Thursday, April 5, 2012

Link between fast food, depression “confirmed”

A new study sup­ports past re­search ty­ing fast food con­sump­tion to a great­er risk of de­pres­sion.
 Pub­lished in the re­search jour­nal Pub­lic Health Nu­tri­tion, the re­sults in­di­cate that fre­quent con­sumers of fast food are 51 per­cent more likely to de­vel­op de­pres­sion than those who eat lit­tle or none of it. And “the more fast food you con­sume, the great­er the risk of de­pres­sion,” said Al­mu­dena Sán­chez-Villegas of the Uni­vers­ity of Las Pal­mas de Gran Ca­naria in Spain, the stu­dy’s lead au­thor.


A new study sup­ports past re­search show­ing that eat­ing fast food is linked to a great­er risk of de­pres­sion. (Image © Joey)


The study in­clud­ed 8,964 par­ti­ci­pants that had nev­er been di­ag­nosed with de­pres­sion or tak­en an­ti­de­pres­sants. They were as­sessed for an av­er­age of six months; dur­ing that time, 493 were di­ag­nosed with de­pres­sion or started to take an­ti­de­pres­sants.

The re­search al­so found that par­ti­ci­pants who ate the most fast food and com­mer­cially baked goods were more likely to be sin­gle, less ac­tive and have poor di­e­tary habits, which in­clud­ed eat­ing less fruit, nuts, fish, veg­eta­bles and ol­ive oil. Smok­ing and work­ing more than 45 hours per week were oth­er prev­a­lent char­ac­ter­is­tics.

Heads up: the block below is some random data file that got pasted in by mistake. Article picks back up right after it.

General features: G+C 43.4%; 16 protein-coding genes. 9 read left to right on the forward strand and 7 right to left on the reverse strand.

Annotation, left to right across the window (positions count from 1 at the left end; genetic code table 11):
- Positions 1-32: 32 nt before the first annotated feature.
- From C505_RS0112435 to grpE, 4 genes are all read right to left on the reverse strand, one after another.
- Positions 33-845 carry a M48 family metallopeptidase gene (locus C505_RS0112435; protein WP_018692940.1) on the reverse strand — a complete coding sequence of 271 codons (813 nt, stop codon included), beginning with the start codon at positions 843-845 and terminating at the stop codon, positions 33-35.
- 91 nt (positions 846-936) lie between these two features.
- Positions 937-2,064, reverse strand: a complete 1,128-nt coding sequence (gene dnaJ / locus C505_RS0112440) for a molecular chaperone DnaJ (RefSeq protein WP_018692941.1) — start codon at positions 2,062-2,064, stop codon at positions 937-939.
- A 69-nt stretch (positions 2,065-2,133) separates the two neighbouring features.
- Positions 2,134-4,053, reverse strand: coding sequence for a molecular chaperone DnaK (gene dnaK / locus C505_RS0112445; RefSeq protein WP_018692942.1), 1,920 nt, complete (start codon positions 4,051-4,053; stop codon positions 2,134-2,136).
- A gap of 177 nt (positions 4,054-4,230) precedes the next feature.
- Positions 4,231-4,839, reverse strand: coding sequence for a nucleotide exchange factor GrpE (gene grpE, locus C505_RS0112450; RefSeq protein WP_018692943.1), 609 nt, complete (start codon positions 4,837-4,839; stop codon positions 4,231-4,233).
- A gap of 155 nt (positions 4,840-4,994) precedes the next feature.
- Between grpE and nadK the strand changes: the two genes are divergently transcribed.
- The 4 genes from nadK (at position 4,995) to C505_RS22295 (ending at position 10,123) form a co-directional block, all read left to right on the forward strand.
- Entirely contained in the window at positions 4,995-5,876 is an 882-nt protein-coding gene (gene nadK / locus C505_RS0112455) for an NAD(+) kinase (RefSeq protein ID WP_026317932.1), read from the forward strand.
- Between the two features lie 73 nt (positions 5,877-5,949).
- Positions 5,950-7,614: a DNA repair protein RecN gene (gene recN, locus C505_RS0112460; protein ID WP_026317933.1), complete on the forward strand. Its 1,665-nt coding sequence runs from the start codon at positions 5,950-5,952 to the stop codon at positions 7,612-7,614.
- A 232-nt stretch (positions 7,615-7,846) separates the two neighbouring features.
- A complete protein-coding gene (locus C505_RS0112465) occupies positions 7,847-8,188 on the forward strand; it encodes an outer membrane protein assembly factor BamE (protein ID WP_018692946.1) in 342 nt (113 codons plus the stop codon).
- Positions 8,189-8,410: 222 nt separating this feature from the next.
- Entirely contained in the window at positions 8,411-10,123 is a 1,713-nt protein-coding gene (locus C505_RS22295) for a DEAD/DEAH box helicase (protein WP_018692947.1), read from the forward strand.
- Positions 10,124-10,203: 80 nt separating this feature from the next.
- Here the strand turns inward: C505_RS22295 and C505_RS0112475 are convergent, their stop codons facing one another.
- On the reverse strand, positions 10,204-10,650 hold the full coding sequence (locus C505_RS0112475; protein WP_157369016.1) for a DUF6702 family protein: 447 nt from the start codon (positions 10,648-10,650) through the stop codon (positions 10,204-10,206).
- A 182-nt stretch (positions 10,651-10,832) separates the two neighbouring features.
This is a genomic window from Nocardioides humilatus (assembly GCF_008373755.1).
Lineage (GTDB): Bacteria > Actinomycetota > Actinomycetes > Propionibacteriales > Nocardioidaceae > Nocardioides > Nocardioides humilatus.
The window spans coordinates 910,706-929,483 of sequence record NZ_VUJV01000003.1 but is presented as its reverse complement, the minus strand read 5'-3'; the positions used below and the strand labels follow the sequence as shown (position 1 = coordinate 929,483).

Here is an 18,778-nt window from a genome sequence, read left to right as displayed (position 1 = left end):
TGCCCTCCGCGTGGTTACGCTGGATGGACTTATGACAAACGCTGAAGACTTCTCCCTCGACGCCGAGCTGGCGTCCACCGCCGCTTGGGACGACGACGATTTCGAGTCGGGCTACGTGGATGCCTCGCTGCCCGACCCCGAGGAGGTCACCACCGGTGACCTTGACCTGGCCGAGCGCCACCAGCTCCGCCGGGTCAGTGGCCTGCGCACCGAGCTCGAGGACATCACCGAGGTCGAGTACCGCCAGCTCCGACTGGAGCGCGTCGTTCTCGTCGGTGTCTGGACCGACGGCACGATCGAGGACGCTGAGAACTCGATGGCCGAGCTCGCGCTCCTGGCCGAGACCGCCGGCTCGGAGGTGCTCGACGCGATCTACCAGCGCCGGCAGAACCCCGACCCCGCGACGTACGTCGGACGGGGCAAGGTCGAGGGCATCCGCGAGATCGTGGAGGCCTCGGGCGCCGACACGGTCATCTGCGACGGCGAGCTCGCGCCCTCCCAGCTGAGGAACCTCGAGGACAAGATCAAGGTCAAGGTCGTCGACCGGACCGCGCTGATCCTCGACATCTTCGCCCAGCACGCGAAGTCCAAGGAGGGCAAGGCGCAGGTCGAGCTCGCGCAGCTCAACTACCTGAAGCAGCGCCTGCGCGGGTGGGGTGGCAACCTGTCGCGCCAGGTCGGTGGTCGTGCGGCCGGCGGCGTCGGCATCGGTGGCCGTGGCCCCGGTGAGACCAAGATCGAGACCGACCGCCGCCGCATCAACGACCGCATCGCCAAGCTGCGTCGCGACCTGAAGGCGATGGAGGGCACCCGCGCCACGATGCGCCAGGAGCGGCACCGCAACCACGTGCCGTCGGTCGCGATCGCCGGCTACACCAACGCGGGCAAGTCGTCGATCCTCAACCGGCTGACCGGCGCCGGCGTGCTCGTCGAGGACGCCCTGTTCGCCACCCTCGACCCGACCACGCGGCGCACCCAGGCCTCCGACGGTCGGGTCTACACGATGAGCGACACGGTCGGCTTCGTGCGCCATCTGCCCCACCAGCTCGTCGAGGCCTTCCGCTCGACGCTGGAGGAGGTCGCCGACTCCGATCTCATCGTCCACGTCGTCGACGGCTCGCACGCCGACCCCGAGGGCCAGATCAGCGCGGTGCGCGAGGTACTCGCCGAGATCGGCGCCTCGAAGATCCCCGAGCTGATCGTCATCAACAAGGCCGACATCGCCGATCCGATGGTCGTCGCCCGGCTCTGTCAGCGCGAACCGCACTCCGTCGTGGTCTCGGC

The da­ta was found to sup­port re­search pub­lished last year in the jour­nal PLoS One, which recorded 657 new cases of de­pres­sion out of 12,059 peo­ple an­a­lyzed over more than six months. A 42 per­cent in­crease in de­pres­sion risk as­so­ci­at­ed with fast food was found.

“Although more stud­ies are nec­es­sary, the in­take of this type of food should be con­trolled,” Sánchez-Villegas pro­posed. He cit­ed its ef­fects for both men­tal and phys­i­cal health, in­clud­ing its es­tab­lished ten­den­cy to pro­mote obes­ity and car­di­o­vas­cu­lar dis­ease.

De­pres­sion af­fects an es­ti­mat­ed 121 mil­lion peo­ple world­wide. Pre­vi­ous stud­ies sug­gest that cer­tain nu­tri­ents may help pre­vent de­pres­sion. These in­clude group B vi­ta­mins, omega-3 fat­ty acids and ol­ive oil, as well as a healthy “Mediterranean”-type di­et more gen­er­al­ly.

 
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